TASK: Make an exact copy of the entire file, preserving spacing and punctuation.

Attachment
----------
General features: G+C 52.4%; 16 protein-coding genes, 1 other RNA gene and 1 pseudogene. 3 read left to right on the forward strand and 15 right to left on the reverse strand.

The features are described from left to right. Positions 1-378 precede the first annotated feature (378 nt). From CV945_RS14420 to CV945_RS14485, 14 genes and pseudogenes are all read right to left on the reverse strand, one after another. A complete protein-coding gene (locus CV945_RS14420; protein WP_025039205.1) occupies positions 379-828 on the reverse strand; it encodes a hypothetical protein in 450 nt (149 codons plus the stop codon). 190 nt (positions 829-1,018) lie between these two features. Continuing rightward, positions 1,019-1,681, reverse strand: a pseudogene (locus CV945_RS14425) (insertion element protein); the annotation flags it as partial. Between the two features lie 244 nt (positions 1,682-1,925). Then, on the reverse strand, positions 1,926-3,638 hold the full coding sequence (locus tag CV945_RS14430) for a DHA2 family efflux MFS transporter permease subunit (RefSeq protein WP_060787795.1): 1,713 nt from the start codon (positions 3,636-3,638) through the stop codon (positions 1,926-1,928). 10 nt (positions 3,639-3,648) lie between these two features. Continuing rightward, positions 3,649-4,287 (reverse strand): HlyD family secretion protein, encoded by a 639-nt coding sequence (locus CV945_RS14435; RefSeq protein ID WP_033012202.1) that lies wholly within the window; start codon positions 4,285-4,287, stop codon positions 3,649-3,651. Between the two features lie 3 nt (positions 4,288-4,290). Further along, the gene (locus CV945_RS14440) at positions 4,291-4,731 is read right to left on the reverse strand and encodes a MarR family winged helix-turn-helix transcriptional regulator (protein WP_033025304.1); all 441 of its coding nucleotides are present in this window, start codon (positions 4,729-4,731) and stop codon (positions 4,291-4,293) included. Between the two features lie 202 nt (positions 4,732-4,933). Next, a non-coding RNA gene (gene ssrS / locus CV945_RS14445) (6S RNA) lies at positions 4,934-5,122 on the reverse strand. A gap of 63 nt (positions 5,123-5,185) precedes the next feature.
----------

General features: G+C 52.4%; 16 protein-coding genes, 1 other RNA gene and 1 pseudogene. 3 read left to right on the forward strand and 15 right to left on the reverse strand.

The features are described from left to right. Positions 1-378 precede the first annotated feature (378 nt). From CV945_RS14420 to CV945_RS14485, 14 genes and pseudogenes are all read right to left on the reverse strand, one after another. A complete protein-coding gene (locus CV945_RS14420; protein WP_025039205.1) occupies positions 379-828 on the reverse strand; it encodes a hypothetical protein in 450 nt (149 codons plus the stop codon). 190 nt (positions 829-1,018) lie between these two features. Continuing rightward, positions 1,019-1,681, reverse strand: a pseudogene (locus CV945_RS14425) (insertion element protein); the annotation flags it as partial. Between the two features lie 244 nt (positions 1,682-1,925). Then, on the reverse strand, positions 1,926-3,638 hold the full coding sequence (locus tag CV945_RS14430) for a DHA2 family efflux MFS transporter permease subunit (RefSeq protein WP_060787795.1): 1,713 nt from the start codon (positions 3,636-3,638) through the stop codon (positions 1,926-1,928). 10 nt (positions 3,639-3,648) lie between these two features. Continuing rightward, positions 3,649-4,287 (reverse strand): HlyD family secretion protein, encoded by a 639-nt coding sequence (locus CV945_RS14435; RefSeq protein ID WP_033012202.1) that lies wholly within the window; start codon positions 4,285-4,287, stop codon positions 3,649-3,651. Between the two features lie 3 nt (positions 4,288-4,290). Further along, the gene (locus CV945_RS14440) at positions 4,291-4,731 is read right to left on the reverse strand and encodes a MarR family winged helix-turn-helix transcriptional regulator (protein WP_033025304.1); all 441 of its coding nucleotides are present in this window, start codon (positions 4,729-4,731) and stop codon (positions 4,291-4,293) included. Between the two features lie 202 nt (positions 4,732-4,933). Next, a non-coding RNA gene (gene ssrS / locus CV945_RS14445) (6S RNA) lies at positions 4,934-5,122 on the reverse strand. A gap of 63 nt (positions 5,123-5,185) precedes the next feature.